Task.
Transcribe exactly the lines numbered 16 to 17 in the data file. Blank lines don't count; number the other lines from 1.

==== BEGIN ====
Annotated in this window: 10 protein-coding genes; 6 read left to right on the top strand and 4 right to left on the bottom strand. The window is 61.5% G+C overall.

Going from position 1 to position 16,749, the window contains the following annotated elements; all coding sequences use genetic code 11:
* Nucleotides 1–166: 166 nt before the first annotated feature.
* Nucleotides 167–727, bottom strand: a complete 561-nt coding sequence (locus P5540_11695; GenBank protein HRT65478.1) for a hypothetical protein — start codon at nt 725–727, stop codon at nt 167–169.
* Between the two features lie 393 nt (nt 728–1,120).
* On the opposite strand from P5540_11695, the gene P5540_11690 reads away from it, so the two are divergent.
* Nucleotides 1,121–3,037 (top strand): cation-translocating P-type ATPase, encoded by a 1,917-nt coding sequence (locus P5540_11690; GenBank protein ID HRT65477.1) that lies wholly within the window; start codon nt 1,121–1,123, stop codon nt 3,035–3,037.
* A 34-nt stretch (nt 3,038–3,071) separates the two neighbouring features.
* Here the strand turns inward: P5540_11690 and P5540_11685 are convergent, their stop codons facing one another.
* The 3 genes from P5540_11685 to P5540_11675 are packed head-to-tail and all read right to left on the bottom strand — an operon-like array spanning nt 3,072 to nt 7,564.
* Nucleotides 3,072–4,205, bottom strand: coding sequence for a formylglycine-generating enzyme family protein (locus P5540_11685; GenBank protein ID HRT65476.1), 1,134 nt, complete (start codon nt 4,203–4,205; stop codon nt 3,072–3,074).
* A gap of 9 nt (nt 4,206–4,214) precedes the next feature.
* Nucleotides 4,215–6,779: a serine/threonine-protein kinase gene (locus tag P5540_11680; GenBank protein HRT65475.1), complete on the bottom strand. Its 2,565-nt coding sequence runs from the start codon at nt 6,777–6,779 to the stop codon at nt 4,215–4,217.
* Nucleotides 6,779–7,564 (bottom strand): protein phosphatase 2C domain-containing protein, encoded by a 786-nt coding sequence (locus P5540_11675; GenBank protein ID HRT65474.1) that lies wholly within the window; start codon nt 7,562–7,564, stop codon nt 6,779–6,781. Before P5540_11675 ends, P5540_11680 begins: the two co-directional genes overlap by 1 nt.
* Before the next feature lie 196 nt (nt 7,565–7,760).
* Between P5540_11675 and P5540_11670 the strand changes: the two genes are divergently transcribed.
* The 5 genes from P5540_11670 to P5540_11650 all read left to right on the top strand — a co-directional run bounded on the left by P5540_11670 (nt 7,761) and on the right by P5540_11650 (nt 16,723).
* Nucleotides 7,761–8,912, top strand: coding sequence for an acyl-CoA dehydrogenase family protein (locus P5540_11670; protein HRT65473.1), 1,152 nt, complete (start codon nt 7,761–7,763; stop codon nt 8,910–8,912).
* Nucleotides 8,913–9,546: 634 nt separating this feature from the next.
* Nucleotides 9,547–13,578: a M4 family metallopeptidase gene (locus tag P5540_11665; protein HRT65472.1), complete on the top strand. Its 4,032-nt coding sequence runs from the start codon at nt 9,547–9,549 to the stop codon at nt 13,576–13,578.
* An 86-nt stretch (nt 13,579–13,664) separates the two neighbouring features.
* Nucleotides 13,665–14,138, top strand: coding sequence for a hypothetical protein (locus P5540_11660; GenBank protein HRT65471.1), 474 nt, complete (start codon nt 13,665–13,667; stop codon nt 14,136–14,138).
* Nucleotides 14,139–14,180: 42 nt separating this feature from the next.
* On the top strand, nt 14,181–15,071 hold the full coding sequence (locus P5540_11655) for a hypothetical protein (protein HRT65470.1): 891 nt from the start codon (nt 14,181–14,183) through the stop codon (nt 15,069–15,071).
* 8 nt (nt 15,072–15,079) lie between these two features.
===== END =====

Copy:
* Between P5540_11675 and P5540_11670 the strand changes: the two genes are divergently transcribed.
* The 5 genes from P5540_11670 to P5540_11650 all read left to right on the top strand — a co-directional run bounded on the left by P5540_11670 (nt 7,761) and on the right by P5540_11650 (nt 16,723).